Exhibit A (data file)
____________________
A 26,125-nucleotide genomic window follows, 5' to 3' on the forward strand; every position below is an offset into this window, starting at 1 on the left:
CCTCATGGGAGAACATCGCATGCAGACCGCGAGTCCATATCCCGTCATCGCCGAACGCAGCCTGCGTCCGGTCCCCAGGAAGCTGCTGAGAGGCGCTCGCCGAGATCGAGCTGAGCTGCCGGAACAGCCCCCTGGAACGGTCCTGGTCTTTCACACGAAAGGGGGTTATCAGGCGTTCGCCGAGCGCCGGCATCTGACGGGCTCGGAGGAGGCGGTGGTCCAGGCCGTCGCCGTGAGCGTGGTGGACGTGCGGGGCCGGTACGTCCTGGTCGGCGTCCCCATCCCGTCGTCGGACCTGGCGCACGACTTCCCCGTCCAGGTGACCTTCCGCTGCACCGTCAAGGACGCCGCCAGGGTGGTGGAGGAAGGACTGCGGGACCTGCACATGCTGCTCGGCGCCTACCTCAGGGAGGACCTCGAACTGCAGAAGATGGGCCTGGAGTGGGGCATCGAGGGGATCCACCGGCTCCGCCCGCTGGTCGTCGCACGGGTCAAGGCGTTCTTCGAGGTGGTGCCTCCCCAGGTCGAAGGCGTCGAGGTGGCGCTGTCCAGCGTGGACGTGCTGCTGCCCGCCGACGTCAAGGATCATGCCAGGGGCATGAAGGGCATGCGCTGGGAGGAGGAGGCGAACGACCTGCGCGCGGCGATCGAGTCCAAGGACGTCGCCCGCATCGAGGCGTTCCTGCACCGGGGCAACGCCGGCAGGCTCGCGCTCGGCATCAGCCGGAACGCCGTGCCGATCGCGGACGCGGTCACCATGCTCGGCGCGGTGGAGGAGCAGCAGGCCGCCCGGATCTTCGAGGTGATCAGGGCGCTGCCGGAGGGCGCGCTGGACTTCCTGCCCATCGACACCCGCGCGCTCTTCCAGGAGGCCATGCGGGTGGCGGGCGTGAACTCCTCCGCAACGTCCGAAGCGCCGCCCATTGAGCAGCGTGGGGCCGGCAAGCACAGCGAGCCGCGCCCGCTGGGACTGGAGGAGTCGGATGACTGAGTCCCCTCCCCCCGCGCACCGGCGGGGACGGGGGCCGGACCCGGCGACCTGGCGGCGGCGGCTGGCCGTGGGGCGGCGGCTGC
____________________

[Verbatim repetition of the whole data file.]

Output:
A 26,125-nucleotide genomic window follows, 5' to 3' on the forward strand; every position below is an offset into this window, starting at 1 on the left:
CCTCATGGGAGAACATCGCATGCAGACCGCGAGTCCATATCCCGTCATCGCCGAACGCAGCCTGCGTCCGGTCCCCAGGAAGCTGCTGAGAGGCGCTCGCCGAGATCGAGCTGAGCTGCCGGAACAGCCCCCTGGAACGGTCCTGGTCTTTCACACGAAAGGGGGTTATCAGGCGTTCGCCGAGCGCCGGCATCTGACGGGCTCGGAGGAGGCGGTGGTCCAGGCCGTCGCCGTGAGCGTGGTGGACGTGCGGGGCCGGTACGTCCTGGTCGGCGTCCCCATCCCGTCGTCGGACCTGGCGCACGACTTCCCCGTCCAGGTGACCTTCCGCTGCACCGTCAAGGACGCCGCCAGGGTGGTGGAGGAAGGACTGCGGGACCTGCACATGCTGCTCGGCGCCTACCTCAGGGAGGACCTCGAACTGCAGAAGATGGGCCTGGAGTGGGGCATCGAGGGGATCCACCGGCTCCGCCCGCTGGTCGTCGCACGGGTCAAGGCGTTCTTCGAGGTGGTGCCTCCCCAGGTCGAAGGCGTCGAGGTGGCGCTGTCCAGCGTGGACGTGCTGCTGCCCGCCGACGTCAAGGATCATGCCAGGGGCATGAAGGGCATGCGCTGGGAGGAGGAGGCGAACGACCTGCGCGCGGCGATCGAGTCCAAGGACGTCGCCCGCATCGAGGCGTTCCTGCACCGGGGCAACGCCGGCAGGCTCGCGCTCGGCATCAGCCGGAACGCCGTGCCGATCGCGGACGCGGTCACCATGCTCGGCGCGGTGGAGGAGCAGCAGGCCGCCCGGATCTTCGAGGTGATCAGGGCGCTGCCGGAGGGCGCGCTGGACTTCCTGCCCATCGACACCCGCGCGCTCTTCCAGGAGGCCATGCGGGTGGCGGGCGTGAACTCCTCCGCAACGTCCGAAGCGCCGCCCATTGAGCAGCGTGGGGCCGGCAAGCACAGCGAGCCGCGCCCGCTGGGACTGGAGGAGTCGGATGACTGAGTCCCCTCCCCCCGCGCACCGGCGGGGACGGGGGCCGGACCCGGCGACCTGGCGGCGGCGGCTGGCCGTGGGGCGGCGGCTGC